Ever Hear The Phrase
It’s a slick trick that corporate America employs to suppress wages, says new report
March 02, 2018
By Rex D. Cain
(NATIONAL) – There was a little noticed piece in the New York Times earlier this week that every working stiff should probably read, if said stiff wants to understand the lay of the land in the job market these days.
However, given the unending drama and chaos in the White House – will little Ivanka and little Jared leave daddy's chaotic White House nest? Will Trump fire Jeff Sessions? Is Kelly and/or McMaster on the way out? - it’s easy to see how that Times piece got lost in the news cycle.
The highlights of that Op-Ed piece by Eric Posner and Alan B. Krueger are worth noting. Both men are college professors and authors who write books about the economy and capitalism.
They start off with the observation that even after eight years of economic recovery and steady private-sector job growth, “wages for most Americans have hardly budged.”
And the interesting thing about that is, there’s a growing body of evidence that “pins much of the blame on a specific culprit."
The culprit? It’s called “monopsony power.” That’s a term economists use to refer to the ability of an employer to “suppress wages below the efficient or perfectly competitive level of compensation.”
Here’s how it works, they say:
~ In the more familiar case of a monopoly, a large seller — like a cable company — is able to demand high prices for lousy service because buyers (all of us consumer schmucks) have no other choice.
~ But forget prices for a minute. Think wages for this monopsony power thing. It so happens that many (big) corporations own the bargaining power for wages over their workers, not just pricing over their customers.
~ Their workers accept low wages and substandard working conditions because few alternative job opportunities exist for them or because switching jobs is costly. In other words, in the labor market, effectively a small number of employers are competing for their labor.
~ And the monopsony power that makes this possible is “frequently created through non-compete clauses and no-poaching agreements” (between corporations) and is aimed at the most vulnerable workers.
~ For example, they say employers like Jimmy John’s have discovered that “they can control and intimidate workers by putting terms in their contracts that limit their ability to find new jobs even after they leave their old one. Jimmy John’s discontinued this practice in response to public outcry and litigation, but non compete clauses remain ubiquitous.”
~ And this part of the puzzle should shock you. In the past, non-competes had always been used for high-priced, top-tier, rare talent that you don't want going off to the corporation next door with your secrets. Hot shots at high-tech outfits who make HUGE money, for example, are almost always expected to sign non-competes. But there’s a new study by the Brookings Institution’s Hamilton Project that shows “one in five workers with a high school education or less” are now subject to a non-compete and a “quarter of all workers are covered by a non-compete agreement with their current employer or a past one.”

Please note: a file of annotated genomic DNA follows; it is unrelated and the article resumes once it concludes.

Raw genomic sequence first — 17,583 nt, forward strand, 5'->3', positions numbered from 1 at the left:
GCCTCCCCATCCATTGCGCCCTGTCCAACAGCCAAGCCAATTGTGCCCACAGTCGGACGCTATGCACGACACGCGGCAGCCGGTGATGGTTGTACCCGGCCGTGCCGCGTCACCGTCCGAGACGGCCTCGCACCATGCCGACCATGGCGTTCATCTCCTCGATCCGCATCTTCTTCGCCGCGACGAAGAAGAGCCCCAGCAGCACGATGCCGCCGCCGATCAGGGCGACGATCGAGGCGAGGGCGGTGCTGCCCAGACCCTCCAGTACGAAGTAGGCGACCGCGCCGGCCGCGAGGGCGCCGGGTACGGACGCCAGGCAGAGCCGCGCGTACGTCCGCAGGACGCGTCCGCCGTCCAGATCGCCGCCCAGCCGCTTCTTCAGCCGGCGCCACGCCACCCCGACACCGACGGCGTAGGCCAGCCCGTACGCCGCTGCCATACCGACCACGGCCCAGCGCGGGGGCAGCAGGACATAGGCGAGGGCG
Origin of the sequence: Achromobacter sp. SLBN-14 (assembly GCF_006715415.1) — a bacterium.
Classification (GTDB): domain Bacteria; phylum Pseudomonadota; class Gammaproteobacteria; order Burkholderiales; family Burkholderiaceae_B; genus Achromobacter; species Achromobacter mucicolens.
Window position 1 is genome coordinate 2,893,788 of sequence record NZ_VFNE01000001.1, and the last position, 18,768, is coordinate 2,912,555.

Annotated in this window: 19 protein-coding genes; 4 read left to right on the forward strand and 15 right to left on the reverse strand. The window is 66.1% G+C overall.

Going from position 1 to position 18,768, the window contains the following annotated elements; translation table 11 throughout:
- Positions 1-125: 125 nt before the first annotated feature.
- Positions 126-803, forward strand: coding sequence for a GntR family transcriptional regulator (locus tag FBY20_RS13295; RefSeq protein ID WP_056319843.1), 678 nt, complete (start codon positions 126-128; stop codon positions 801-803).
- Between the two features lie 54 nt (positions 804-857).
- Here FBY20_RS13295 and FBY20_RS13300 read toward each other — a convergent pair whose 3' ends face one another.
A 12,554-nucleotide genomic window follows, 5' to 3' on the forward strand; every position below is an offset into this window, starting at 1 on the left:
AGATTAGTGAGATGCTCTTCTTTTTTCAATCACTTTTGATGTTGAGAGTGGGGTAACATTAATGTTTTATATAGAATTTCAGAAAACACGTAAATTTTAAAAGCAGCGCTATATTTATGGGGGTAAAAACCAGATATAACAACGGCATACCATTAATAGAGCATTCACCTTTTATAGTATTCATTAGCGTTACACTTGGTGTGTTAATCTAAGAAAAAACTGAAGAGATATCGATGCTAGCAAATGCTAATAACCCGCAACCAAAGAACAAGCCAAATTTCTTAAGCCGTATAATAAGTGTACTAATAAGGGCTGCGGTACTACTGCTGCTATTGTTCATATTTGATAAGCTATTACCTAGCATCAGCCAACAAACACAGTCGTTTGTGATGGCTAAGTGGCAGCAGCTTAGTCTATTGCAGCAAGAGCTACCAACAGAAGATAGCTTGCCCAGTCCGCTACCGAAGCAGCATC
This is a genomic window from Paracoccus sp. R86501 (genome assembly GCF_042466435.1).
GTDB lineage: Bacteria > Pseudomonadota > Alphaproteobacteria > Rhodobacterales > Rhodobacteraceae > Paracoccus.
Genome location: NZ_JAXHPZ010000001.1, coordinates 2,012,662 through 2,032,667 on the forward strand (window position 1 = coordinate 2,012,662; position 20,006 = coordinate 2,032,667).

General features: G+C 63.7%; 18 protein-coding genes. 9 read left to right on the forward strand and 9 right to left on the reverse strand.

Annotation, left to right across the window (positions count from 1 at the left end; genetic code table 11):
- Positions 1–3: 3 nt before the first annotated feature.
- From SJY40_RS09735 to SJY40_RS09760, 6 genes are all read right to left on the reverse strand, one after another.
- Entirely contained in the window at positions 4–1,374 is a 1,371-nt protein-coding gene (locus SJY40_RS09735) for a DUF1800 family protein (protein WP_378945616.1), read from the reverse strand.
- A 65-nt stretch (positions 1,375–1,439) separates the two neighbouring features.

~ And just as mind-blowing, “Over half of major franchises forbid their franchisees from competing for one another’s workers, up from 36 percent in 1996. Businesses have also discovered that they can push down labor costs by outsourcing work. Because outsourcing companies may have greater labor market power than the original firms, they can reduce workers’ wages.”
~ “For a long time, economists believed that labor-market monopsony rarely existed, at least outside old-fashioned company towns where a single factory employs most of the residents. But in recent decades, several compelling studies have revealed that monopsony is omnipresent. Professionals like doctors and nurses, workers in factories and meat processing plants, and sandwich makers and other low-skill workers earn far less — thousands of dollars less — than they would if employers did not dominate labor markets.”
~ “The studies show that common features of the labor market give enormous bargaining advantages to employers. Because most people sink roots in their communities, they are reluctant to quit their job and move to a job that is far away. Because workplaces differ in terms of their location and conditions, people have trouble comparing them, which means that one cannot easily “comparison shop” for jobs. And thanks to a wave of consolidation, industries are increasingly dominated by a small number of huge companies, which means that workers have fewer choices among employers in their area.”
Bottom line? The authors find that when employers exercise monopsonistic power, wages are suppressed, jobs are left unfilled, and economic growth suffers. Unions used to be able to offset employer monopsony power, but unions now represent only 7 percent of private sector workers, down from a peak of 35 percent in the 1950s
And all of the above is pretty much for openers on the subject. So, if you’re a working class stiff in today's seemingly rigged job market, you owe it to yourself to read this one all the way down .
At least you’ll have a handle on why you’re losing thousands of dollars in wages each year.